Global Oil Statistics

At the end of 2009, there were 1333.1 billion barrels of proved oil reserves (this number doesn’t include Canadian oil sands) according to the BP’s Statistical Review of World Energy.

Russia is currently the world’s largest oil producer. In 2009, Russia produced in average 9.93 million barrels of oil per day for a total of 494.2 million tons, which is around 12% of world’s total oil production.

According to the data from IEA China is currently the world’s largest oil consumer. In 2009 China consumed 2.252 billion tons of oil equivalent, which is about 4% more than the U.S., which consumed 2.170 billion tons of oil equivalent. It is also expected that China’s oil demand will likely rise by more than 5% in 2010.

In 2009, China’s oil consumption increased by 6.7 percent while US oil consumption declined by 4.9 percent (mostly because of recession).

According to the data from the US Energy Information Administration, approximately 4.1 billion barrels of oil are held in strategic reserves, of which 1.4 billion is government-controlled.

International Energy Agency (IEA) predicts that the global oil demand in 2010 would grow by 170,000 barrels a day to 86.5 million barrels, mostly because of developing countries which depend on oil to continue their economic growth.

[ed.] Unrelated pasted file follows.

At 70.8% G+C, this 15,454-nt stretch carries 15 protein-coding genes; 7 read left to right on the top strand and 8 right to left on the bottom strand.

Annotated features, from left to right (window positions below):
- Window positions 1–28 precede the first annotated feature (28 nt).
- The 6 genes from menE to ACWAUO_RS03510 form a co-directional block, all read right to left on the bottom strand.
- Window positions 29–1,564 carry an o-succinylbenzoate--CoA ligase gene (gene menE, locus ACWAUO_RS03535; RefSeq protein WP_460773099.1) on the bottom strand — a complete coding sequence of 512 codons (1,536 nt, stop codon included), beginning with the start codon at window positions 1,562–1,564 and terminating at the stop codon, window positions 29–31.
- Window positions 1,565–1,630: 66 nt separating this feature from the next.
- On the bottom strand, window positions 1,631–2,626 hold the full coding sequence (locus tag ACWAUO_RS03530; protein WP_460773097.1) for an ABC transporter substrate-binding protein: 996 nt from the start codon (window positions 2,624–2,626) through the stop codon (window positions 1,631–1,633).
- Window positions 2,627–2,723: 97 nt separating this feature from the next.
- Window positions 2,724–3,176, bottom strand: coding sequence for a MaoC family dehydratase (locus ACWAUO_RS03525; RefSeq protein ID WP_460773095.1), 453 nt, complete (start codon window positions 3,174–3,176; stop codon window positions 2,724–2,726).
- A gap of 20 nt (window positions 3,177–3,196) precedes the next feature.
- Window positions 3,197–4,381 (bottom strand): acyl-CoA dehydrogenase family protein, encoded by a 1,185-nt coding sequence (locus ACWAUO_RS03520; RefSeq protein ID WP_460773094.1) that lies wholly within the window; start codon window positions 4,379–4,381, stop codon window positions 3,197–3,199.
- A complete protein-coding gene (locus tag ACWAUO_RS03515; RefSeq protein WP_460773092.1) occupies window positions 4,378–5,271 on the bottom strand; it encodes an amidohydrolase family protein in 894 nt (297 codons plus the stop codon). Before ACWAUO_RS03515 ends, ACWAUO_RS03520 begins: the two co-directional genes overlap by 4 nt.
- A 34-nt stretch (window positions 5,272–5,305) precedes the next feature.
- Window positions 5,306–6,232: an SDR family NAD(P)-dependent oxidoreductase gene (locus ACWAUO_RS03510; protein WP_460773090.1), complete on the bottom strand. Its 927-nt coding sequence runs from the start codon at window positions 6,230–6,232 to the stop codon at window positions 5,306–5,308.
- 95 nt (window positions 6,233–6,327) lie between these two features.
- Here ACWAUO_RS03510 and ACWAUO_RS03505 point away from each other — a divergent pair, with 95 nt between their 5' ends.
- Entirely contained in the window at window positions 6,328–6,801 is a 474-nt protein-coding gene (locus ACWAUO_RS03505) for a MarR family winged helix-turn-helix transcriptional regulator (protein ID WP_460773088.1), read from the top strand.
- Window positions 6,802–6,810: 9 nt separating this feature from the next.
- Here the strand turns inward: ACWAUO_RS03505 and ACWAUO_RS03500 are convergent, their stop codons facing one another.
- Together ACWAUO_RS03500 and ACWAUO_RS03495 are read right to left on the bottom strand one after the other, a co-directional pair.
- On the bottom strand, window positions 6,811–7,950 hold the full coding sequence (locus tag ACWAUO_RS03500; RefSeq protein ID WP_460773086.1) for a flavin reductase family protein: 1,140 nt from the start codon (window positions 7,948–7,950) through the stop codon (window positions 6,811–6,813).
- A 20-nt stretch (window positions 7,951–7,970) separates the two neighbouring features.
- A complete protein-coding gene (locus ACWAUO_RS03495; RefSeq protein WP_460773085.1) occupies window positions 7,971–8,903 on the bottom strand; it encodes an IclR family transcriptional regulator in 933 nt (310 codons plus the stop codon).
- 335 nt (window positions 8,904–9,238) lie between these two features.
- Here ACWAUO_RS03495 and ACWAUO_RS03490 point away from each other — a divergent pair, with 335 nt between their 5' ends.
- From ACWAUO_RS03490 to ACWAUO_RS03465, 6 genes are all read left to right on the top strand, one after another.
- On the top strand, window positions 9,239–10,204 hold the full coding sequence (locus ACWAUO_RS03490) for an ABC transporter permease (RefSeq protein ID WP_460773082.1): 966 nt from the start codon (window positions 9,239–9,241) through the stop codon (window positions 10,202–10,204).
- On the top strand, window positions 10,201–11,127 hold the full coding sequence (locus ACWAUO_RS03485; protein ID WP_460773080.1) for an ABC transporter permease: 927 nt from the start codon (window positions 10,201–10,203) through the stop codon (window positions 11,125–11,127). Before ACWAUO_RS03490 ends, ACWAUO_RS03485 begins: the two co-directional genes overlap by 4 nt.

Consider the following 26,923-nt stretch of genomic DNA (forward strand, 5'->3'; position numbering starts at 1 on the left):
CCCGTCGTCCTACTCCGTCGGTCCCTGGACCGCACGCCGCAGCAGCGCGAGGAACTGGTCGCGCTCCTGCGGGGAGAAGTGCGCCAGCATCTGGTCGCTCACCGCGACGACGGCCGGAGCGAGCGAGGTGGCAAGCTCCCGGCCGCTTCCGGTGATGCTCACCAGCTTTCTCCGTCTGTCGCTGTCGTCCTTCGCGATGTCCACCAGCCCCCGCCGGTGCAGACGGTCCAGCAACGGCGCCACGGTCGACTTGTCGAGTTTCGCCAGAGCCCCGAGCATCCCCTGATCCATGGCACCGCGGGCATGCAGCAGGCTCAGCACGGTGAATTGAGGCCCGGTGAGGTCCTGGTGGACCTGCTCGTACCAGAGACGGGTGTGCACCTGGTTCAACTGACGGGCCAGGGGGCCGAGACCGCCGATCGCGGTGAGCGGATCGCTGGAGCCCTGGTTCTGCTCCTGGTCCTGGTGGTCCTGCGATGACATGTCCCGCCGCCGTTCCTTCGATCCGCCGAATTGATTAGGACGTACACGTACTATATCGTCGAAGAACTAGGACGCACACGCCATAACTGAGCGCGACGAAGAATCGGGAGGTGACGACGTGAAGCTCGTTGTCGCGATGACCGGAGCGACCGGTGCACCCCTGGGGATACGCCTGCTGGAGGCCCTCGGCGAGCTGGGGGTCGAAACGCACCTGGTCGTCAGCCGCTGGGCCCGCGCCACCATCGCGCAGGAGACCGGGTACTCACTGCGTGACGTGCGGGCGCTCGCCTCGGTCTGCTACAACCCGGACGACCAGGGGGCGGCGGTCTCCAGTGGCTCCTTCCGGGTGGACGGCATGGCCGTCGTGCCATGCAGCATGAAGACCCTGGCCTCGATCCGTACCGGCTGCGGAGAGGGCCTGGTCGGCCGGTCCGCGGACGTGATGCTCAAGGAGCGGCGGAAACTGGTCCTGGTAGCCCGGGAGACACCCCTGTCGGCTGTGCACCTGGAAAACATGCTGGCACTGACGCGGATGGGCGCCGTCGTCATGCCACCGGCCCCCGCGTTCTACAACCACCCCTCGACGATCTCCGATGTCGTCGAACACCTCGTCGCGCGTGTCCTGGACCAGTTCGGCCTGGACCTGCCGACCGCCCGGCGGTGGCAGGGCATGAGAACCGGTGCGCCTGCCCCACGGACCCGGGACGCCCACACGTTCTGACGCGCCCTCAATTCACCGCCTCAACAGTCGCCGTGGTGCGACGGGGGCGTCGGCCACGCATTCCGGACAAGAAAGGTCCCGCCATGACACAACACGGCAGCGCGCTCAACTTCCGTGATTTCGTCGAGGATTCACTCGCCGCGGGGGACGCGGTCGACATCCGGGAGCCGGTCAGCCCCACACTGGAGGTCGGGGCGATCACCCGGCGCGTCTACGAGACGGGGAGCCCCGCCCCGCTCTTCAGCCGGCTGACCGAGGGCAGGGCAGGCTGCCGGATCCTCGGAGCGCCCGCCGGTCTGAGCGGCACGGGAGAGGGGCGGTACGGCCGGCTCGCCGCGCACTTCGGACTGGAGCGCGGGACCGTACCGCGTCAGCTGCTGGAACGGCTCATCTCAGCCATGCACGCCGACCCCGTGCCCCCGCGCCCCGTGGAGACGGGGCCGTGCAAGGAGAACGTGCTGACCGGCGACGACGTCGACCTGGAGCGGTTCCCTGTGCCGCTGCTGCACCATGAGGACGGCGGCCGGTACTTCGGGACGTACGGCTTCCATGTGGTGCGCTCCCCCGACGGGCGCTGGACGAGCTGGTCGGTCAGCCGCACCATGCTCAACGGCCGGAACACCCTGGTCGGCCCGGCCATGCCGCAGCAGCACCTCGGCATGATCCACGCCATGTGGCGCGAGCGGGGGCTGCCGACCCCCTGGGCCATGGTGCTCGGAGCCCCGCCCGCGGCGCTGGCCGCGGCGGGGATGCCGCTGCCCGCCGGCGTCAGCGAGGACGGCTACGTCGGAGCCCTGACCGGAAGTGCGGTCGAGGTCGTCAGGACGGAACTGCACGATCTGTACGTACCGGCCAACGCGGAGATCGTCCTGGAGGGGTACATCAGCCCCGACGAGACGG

Besides United States and China, the list of five largest oil consumers in the world also includes Japan, Russia and India.
Saudi Arabia is currently the world’s second largest crude oil producer behind Russia. It is estimated that Saudi Arabia currently produces around 8.5 million barrels of oil per day.

World crude oil demand grew an average of 1.76% per year from 1994 to 2006.

Transportation sector has the highest oil consumption rates, accounting to 55% of oil use worldwide, and for approximately 68.9% of the oil used in the United States.

Saudi Arabia’s largest oil fields are now declining at a rate of around 8% per year. The average global rate of field decline is at about 4.5% per year.

Consider the per capita energy consumption of the US versus other nations:

Source: www.InterestingEnergyFacts.blogspot.com
Source: www.Ritholtz.com

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